Flyers

2018 NHL draft profile: Martin Kaut, a Czech winger similar to Jakub Voracek

2018 NHL draft profile: Martin Kaut, a Czech winger similar to Jakub Voracek

In the weeks leading up to the 2018 NHL draft, we're providing prospect profiles and how those players would fit with the Flyers, who have two first-round picks — Nos. 14 and 19.

The NHL draft takes place June 22-23 at American Airlines Center in Dallas. The Flyers have nine picks with two in the first, fifth and seventh rounds and one in the second, fourth and sixth. They do not own a third-rounder as it went to the Detroit Red Wings for Petr Mrazek. The 14th pick conveyed from the Brayden Schenn trade. The final details were Schenn to the St. Louis Blues for Jori Lehtera, a 2017 first-round pick (Morgan Frost) and the 14th pick.

Our prospect profiles will touch mostly on prospects projected to go in the 10-20 range but some may require the Flyers having to trade up to select. We’ll identify those prospects.

Martin Kaut

Position: Right winger 
Height: 6-foot-1
Weight: 175
Shoots: Right
Team: HC Dynamo Pardubice, Extraliga

Scouting report
Kaut took a big jump over the latter half of the season as his play improved with Pardubice in Extraliga (the highest level of pro hockey in the Czech Republic) and with the Czech national team at the 2018 IIHF World Junior Championships, where he scored seven points in seven games.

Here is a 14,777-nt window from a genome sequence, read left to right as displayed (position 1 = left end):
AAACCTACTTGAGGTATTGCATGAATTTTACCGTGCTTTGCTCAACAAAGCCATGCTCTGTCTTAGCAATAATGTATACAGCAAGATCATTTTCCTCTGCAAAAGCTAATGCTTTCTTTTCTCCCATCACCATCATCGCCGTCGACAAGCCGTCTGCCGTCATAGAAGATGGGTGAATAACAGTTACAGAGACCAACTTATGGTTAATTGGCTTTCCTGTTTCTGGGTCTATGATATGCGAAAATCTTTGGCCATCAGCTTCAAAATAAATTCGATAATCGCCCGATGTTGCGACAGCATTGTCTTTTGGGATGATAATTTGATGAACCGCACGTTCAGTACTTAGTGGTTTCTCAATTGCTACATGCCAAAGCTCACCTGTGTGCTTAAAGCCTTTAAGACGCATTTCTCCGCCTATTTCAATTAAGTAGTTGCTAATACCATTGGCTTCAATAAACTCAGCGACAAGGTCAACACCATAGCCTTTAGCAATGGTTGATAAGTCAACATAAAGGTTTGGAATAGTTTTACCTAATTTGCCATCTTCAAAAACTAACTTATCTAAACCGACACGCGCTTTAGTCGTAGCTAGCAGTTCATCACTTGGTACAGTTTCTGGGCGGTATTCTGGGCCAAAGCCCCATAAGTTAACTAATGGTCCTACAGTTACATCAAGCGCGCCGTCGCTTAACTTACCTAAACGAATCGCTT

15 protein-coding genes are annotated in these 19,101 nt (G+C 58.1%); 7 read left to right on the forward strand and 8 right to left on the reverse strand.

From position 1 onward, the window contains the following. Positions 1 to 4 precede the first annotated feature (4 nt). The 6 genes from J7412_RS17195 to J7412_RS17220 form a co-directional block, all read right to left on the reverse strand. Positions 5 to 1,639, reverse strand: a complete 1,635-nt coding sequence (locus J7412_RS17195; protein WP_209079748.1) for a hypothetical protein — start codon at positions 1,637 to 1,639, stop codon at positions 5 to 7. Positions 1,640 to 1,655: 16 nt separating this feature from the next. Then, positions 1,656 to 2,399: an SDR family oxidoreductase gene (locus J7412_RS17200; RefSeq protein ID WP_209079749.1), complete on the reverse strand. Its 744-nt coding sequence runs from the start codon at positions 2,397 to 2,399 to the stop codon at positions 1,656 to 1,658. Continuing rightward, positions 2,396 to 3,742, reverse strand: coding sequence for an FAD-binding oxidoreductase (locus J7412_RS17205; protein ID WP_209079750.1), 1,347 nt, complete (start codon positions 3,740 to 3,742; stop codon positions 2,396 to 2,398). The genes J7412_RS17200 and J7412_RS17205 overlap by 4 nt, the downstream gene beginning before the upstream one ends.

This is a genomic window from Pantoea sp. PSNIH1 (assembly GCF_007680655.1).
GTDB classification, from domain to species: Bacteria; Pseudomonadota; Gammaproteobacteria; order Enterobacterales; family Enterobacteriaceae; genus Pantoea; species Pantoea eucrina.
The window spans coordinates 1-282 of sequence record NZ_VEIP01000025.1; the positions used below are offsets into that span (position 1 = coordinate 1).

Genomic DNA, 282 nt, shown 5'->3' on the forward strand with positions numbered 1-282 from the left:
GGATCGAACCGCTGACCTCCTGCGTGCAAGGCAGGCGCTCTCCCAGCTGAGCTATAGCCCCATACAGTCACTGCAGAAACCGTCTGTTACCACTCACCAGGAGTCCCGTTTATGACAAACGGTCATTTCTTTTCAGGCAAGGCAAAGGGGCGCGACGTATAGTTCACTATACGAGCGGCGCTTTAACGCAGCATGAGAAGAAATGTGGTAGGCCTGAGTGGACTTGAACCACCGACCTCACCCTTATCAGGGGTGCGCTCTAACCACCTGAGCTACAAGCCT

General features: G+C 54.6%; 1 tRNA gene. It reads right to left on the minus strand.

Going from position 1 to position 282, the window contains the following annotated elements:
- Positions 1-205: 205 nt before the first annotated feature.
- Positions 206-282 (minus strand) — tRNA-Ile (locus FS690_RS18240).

The most noticeable trait that stands out for me is his unselfish, playmaking ability in which he has very good instincts and seems to possess an elite hockey sense of where his teammates are on the ice at all times. He appears most comfortable on the power play, where he sets up in the left circle.

Although he’s not a ferocious forechecker, Kaut is very good at protecting the puck in the corners and along the boards. Defenders have a tough time digging the puck out from under him.

Kaut also doesn’t shy away from backchecking as he’s very good at using his body, particularly his hips and stick defensively to play a disruptive game and separate the opponent from the puck. For his 6-foot-1 frame, Kaut skates well but seems to lack the explosiveness that can separate him from a defender.   

There’s nothing that Kaut does tremendously well, but he has a lot of very good attributes to his game that would carry over to the NHL. Although he has an impressive release on his shot, I don’t see him as being a high goal-scoring forward but definitely one that has the ability to rack up assists.   

He needs to fill out his frame a little more.

Fit with Flyers
Right now, Kaut is projected to be selected in the 20-35 range of the draft, which would put him outside the Flyers' top two picks. I think the Flyers can do better than Kaut at No. 19 overall, but if he slides into Day 2, teams should have him high on their draft boards. 

Kaut has the potential to be a solid second-line and definitely third-line winger for the Flyers and I see some similarities with Czech native Jakub Voracek. Kaut doesn’t have the ability to overpower players and carry the puck into the zone like Voracek does, but the offensive elements are comparable.

What is Kaut’s potential ceiling and can he continue his upward path in his development? That’s the question the Flyers' organization has to answer in its assessment of Kaut. If the team believes he’s just scratching the surface, he could be a very exciting prospect.

More on the 2018 NHL draft

Profile: Grigori Denisenko